Beeley is a small village, so I'm sure the residents are quite amazed by the invasion of birders. They seemed to be enjoying the event and were making the most of it. Tea and buns were on offer and I'm sure the village pub has done well out of it.

Anyway the bird was showing on arrival but distantly. Eventually it headed to a small field and fed on apples. Photography was very difficult due to needing to get close to the bird, but there was a 2 metre tall wall in the way. I did manage a few record shots by standing on my tip toes, but they are nothing to shout about.

Mission accomplished and back to work before I was missed - result!

First-Winter Dusky Thrush, Beeley, Derbyshire, December 9th 2016

Tuesday 6 December 2016

Yellow-legged Gull pretending to be an American Herring Gull (Larus smithsonianus)

I checked Facebook's Western Palearctic Gull Group this morning to see if I had any comments on a selection of photos I had posted. Staring back at me was a gull that I was very familiar with and it was captioned as an American Herring Gull (Larus smithsonianus). I knew when I saw it back in November that it was something interesting, but I could not put a name to it.

After my holiday I uploaded pictures of the gull to the Facebook group and asked for opinions. I felt that if it was the default species, Yellow-legged Gull (larus michahellis), then it was a very untypical one. The first answer I received was that it was a typical Yellow-legged Gull. Alex Boldrini from Italy suggested it was a Herring Gull, so well done to him. However, the fact it appeared to have yellowish legs pushed the general opinion to Yellow-legged Gull. Alex and I argued that it was not a typical Yellow-legged Gull, but we were shown some examples of so called similar gulls. Alex argued that they were not actually matches, but the thread dried up and we all moved on.

Well yesterday Peter Adriaens and two others were at the Portimao Fish Harbour and they independently found the same gull. They identified it as an American herring Gull.

Putative American Herring Gull, November 12th 2016, Portimao Fish Harbour

The key to the identification is only seen when the gull is observed in flight from above or during a wing flap whilst preening. The secondaries show black markings rather than vermiculations, which are shown by Old World Herring Gulls. This is perhaps something I should have known, but it just hadn't stuck in my head, probably because I hadn't seen one before. Its quite tough to learn about something you are unable to experience. The greenish tinge to the bill is said to be good for AHG and the black markings on the tertials are also a helpful feature. I have quickly learnt about these features, but things are always easier when someone points you in the right direction.

It was quite docile when I saw it and was hanging about on 'Death Row'. This is an area at the harbour where sick or injured gulls tend to congregate. As such it walked away rather than flew, so I didn't capture any flight images.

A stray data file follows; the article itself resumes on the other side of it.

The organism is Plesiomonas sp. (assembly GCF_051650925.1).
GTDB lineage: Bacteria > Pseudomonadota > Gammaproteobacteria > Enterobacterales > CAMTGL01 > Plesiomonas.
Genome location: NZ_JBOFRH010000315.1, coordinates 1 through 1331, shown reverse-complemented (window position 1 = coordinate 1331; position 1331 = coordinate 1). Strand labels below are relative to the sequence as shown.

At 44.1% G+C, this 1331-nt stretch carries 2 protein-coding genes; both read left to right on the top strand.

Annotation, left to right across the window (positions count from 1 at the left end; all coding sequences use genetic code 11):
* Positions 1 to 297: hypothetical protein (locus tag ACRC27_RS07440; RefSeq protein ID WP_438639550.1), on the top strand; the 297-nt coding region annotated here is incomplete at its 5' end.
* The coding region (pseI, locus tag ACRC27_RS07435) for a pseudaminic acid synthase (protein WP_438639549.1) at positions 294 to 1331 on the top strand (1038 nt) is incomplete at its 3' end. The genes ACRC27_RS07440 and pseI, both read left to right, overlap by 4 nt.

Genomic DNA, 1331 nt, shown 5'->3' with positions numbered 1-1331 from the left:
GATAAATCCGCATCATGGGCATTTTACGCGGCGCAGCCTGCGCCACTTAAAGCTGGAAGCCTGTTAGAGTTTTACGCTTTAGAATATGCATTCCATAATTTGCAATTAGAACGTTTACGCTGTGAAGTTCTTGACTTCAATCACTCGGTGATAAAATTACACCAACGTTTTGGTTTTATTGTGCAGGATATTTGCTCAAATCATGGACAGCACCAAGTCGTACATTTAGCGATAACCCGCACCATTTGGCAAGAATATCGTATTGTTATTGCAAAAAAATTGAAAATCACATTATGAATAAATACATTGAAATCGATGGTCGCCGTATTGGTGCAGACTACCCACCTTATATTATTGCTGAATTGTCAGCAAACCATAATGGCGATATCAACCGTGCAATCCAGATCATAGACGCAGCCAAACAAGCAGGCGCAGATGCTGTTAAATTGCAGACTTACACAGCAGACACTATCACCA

Putative American Herring Gull, November 12th 2016, Portimao Fish Harbour

Putative American Herring Gull, November 12th 2016, Portimao Fish Harbour

Putative American Herring Gull, November 12th 2016, Portimao Fish Harbour

Putative American Herring Gull, November 17th 2016, Portimao Fish Harbour
I had no idea the complexities of gull identification when I began this journey, but I am having great fun learning.

Update: since this post our bird has become the most discussed gull on facebook. Some now think it is probably a sick Yellow-legged Gull. Incidentally this was the view I took after finding it in November 2016. It returned to Portimao as a fourth-winter and its primary pattern, according to American gull enthusiasts, does not match any AHGs. However, both myself and other observers in Portugal have not seen a lusitanius Yellow-legged Gull that matches this one. The head streaking for one thing does not match any third-winters birds I've seen in Portugal. We wait its capture and DNA test if anyone is up for the challenge.

Second update: it has apparently been tested and its DNA fits YLG. The oddest looking YLG, but there you go.

Saturday 3 December 2016

A Paler Shade of Grey

Since arriving back from Portugal I have had a few successful trips to Shawell, but it has been quite hard work. Why? Well here's the list: men with guns, men with dogs, buzzards, cormorants, herons,  peregrines and foxes. I would quite happily shove the 12 bore rifles somewhere where the sun doesn't shine. 

For the next few months Herring Gulls are the dominant species at Shawell. Today I read colour-rings on no less than 13 Herring Gulls, which is the best total I've ever had for this species since I began recording colour-rings at Shawell back in January 2012.

The highlights from my Wednesday lunchtime visit and today were three Caspian Gulls and a colour-ringed Lithuanian large gull. It seems to be mostly Herring Gull, but I wouldn't rule out a bit of Caspian Gull blood.

Today's Caspian Gull was a first-winter, quite an advanced one. Not only has it replaced its scapulars, but also many of its coverts including some outer greater coverts. The other first-winter this week was not so advanced. The advanced bird was also there last Saturday.